Puma SGB Skinner Commando Delrin Stag Hunting Knife – Review

Opinion

The Puma SGB Skinner Commando Stag knife is an iconic skinning knife.
The Puma SGB Skinner Commando Stag knife is an iconic skinning knife.

U.S.A.-(Ammoland.com)- I know I’ve said this before, but as a kid, I don’t remember but a handful of knife manufacturers. Now? It is mind boggling as to how many there are. And even more mind boggling is how many models each company carries. So I lived a sheltered knife life. But a buddy that I rodeoed with in college introduced me to Puma knives. As far as I know there was not an SGB line, they were only made in Germany. At that time, I remember seeing the German brand which resembled the Puma SGB Skinner Commando Stag knife and wanting one bad. But being in college only making $1.50/hr. working on ranches and winning some rodeos it didn’t allow for much spending money.

PUMA SGB SKINNER COMMANDO STAG

To make one clarification. In the old days Puma was made of German steel in Germany. The modern SGB line is still made out of German steel but is built in China. So same design, just more economical.

The Skinner has been their top selling model for 5-years running. It was introduced in the mid 50’s by Puma GmbH and has been the go-to skinning knife for a lot of hunters.

When you buy the Puma SGB Skinner you have the option of a wood or micarta handle which comes with a ballistic nylon sheath or the one which we’re reviewing today which is a Puma SGB Skinner Commando Stag which comes with a leather sheath. I have a ton of knives with Kydex or ballistic canvas sheaths but for my hunting knives I prefer a leather sheath. Probably just because I’m a cowboy and was raised with leather. (The stag handle is actually a synthetic handle that Puma came up with which will be a story for another day).

If I can only have one knife to carry while out in the mountains, then it will be a clip point. The Puma SGB Skinner Commando Stag has an upswept blade which will suffice. There are just too many daily tasks that I do that requires some kind of a stabbing motion. And, you may find yourself liking to skin with an upswept blade better than you do with a clip point since it will skin a little more on the order of a drop point knife than a clip point.

The Skinner has a 5.2-inch blade which may be to big of a knife for kids and petit women or even smaller men. And it is a little bit of a handful for skinning, or maybe I’ve just got more used to using a 3 ½-inch blade the last 30 years. Maybe I’ve just changed my preferences, because I have skinned a ton of cows with a 6-inch blade.

I like the definite finger guard that it has and the grooves on the back of the spine. It has definite grooves so your thumb is stable and you will have a firm grip while skinning. For my size of a hand it fits perfectly.

As far as looks, I think that it is a nice-looking knife. The brass bolster sets off nicely against the stag handle and shiny silver blade along with the brass pins.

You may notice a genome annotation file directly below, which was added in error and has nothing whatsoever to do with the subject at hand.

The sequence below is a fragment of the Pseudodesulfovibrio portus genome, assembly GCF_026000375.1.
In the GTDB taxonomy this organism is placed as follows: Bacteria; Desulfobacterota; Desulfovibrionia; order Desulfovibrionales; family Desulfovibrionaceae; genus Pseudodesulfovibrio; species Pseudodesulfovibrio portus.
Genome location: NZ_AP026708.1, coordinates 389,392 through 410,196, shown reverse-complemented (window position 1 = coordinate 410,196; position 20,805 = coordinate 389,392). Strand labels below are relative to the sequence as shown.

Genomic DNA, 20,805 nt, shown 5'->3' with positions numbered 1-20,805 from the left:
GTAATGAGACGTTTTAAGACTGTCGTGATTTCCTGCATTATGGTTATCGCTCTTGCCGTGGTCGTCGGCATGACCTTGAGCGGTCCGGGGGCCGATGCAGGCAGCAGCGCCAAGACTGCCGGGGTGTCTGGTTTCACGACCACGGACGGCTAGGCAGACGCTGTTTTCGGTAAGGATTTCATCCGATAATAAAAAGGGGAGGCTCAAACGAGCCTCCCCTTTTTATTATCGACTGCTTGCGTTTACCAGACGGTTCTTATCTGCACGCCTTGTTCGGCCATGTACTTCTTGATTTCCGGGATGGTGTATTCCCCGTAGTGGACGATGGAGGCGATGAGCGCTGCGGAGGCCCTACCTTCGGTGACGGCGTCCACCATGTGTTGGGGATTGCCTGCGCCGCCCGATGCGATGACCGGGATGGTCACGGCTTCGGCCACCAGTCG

The only thing that I would change is that I might remove the leather thong that is included for a tie-down. The knife sets down deeply and snugly into the sheath but it has a thong on top to help tie/hold it in place. I see it hanging on brush while you’re hunting and while I don’t think that it would dislodge the knife, it might be a pain (It hasn’t done this yet with me but it looks likely to happen. I think eventually I will remove the thong.

But still so I don’t put any unnecessary fears in your head, the sheath is plenty functional and holds the knife securely in place.

The MSRP is $69.99 and as is usual we will close with the specs:

  • 1.4116 German Cutlery Steel Blade
  • Blade Length 5.2″, Total Length 9.4″, Knife Weight 7.0 oz.
  • Commando Delrin Stag Handles with Brass Bolster and Pins
  • 55-57 Rockwell Hardness, Tested and Proof marked
  • Handsome Leather Sheath with Lanyard Strap



About Tom ClaycombTom Claycomb

Tom Claycomb has been an avid hunter/fisherman throughout his life as well as an outdoors writer with outdoor columns in the magazine Hunt Alaska, Bass Pro Shops, Bowhunter.net and freelances for numerous magazines and newspapers. “To properly skin your animal you will need a sharp knife. I have an e-article on Amazon Kindle titled Knife Sharpening for $.99 if you’re having trouble.”

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Mr. Walkker

Great article. Buck Knives, look for the Anvil Stamp on the Blade Base. Made in USA.
it is still possible to order a Custom Made Buck Knife, Hunter, Made in the USA. In Idaho. Matter of Fact.
WE, Family etc, eliminated that past behavior of low quality consumer choices many years ago.
We will not purchase Chinese made knock off garbage.
NO more PMP, (aka Parasitic Manufacturing Paradise in CHINA. )
NO Thanks.

HMLA-167 Warrior

Knife Made in China = no buy for me.

Far too many made in the USA, Japan, Europe models available, in that order.

Joe

The pumas i have owned had steel second to none and as good as my best in the world opinion of ats-34 steel. As far as all of mine, they were all made in Germany.

The pumas sharpen at moderate difficulty but keep an edge as long as anything i have owned, case, gerber, cold steel, kershaw, parker, shrade, old timer, kutmaster, sheffield, and hundreds of other brands et al.

It says german steel, so i would believe it is german. Still tier one knives.

JPM

Puma made in China? I’m suspect right off the bat, but at that price I might have to check it out. Seems awfully cheap for a Puma and maybe that’s because it is; cheap. Hopefully not.

TOM CLAYCOMB

JPM-There’s a German line of Puma’s and then the Puma SGB. The Puma SGB are made out of German steel but made in China. Of course the German made Pumas are something like 3x or 4x’s as high.